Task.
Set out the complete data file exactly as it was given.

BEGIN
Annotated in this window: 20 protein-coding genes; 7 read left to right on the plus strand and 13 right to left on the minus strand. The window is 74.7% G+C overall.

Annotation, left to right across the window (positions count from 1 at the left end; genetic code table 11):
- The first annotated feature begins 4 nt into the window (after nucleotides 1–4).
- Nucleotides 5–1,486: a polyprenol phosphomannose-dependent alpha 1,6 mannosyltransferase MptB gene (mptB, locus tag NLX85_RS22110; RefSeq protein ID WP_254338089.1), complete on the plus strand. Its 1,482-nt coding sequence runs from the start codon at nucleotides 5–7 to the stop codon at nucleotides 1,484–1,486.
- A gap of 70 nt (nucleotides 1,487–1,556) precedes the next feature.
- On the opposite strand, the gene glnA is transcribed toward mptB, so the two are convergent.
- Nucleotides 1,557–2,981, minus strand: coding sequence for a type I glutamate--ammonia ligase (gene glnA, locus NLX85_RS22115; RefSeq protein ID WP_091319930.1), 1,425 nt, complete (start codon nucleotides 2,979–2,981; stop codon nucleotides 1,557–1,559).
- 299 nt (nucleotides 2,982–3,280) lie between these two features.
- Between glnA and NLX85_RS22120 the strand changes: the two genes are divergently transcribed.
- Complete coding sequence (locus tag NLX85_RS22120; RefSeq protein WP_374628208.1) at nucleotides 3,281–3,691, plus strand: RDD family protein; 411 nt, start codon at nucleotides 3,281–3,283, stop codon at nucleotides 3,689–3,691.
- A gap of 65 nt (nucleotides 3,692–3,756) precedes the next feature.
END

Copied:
Annotated in this window: 20 protein-coding genes; 7 read left to right on the plus strand and 13 right to left on the minus strand. The window is 74.7% G+C overall.

Annotation, left to right across the window (positions count from 1 at the left end; genetic code table 11):
- The first annotated feature begins 4 nt into the window (after nucleotides 1–4).
- Nucleotides 5–1,486: a polyprenol phosphomannose-dependent alpha 1,6 mannosyltransferase MptB gene (mptB, locus tag NLX85_RS22110; RefSeq protein ID WP_254338089.1), complete on the plus strand. Its 1,482-nt coding sequence runs from the start codon at nucleotides 5–7 to the stop codon at nucleotides 1,484–1,486.
- A gap of 70 nt (nucleotides 1,487–1,556) precedes the next feature.
- On the opposite strand, the gene glnA is transcribed toward mptB, so the two are convergent.
- Nucleotides 1,557–2,981, minus strand: coding sequence for a type I glutamate--ammonia ligase (gene glnA, locus NLX85_RS22115; RefSeq protein ID WP_091319930.1), 1,425 nt, complete (start codon nucleotides 2,979–2,981; stop codon nucleotides 1,557–1,559).
- 299 nt (nucleotides 2,982–3,280) lie between these two features.
- Between glnA and NLX85_RS22120 the strand changes: the two genes are divergently transcribed.
- Complete coding sequence (locus tag NLX85_RS22120; RefSeq protein WP_374628208.1) at nucleotides 3,281–3,691, plus strand: RDD family protein; 411 nt, start codon at nucleotides 3,281–3,283, stop codon at nucleotides 3,689–3,691.
- A gap of 65 nt (nucleotides 3,692–3,756) precedes the next feature.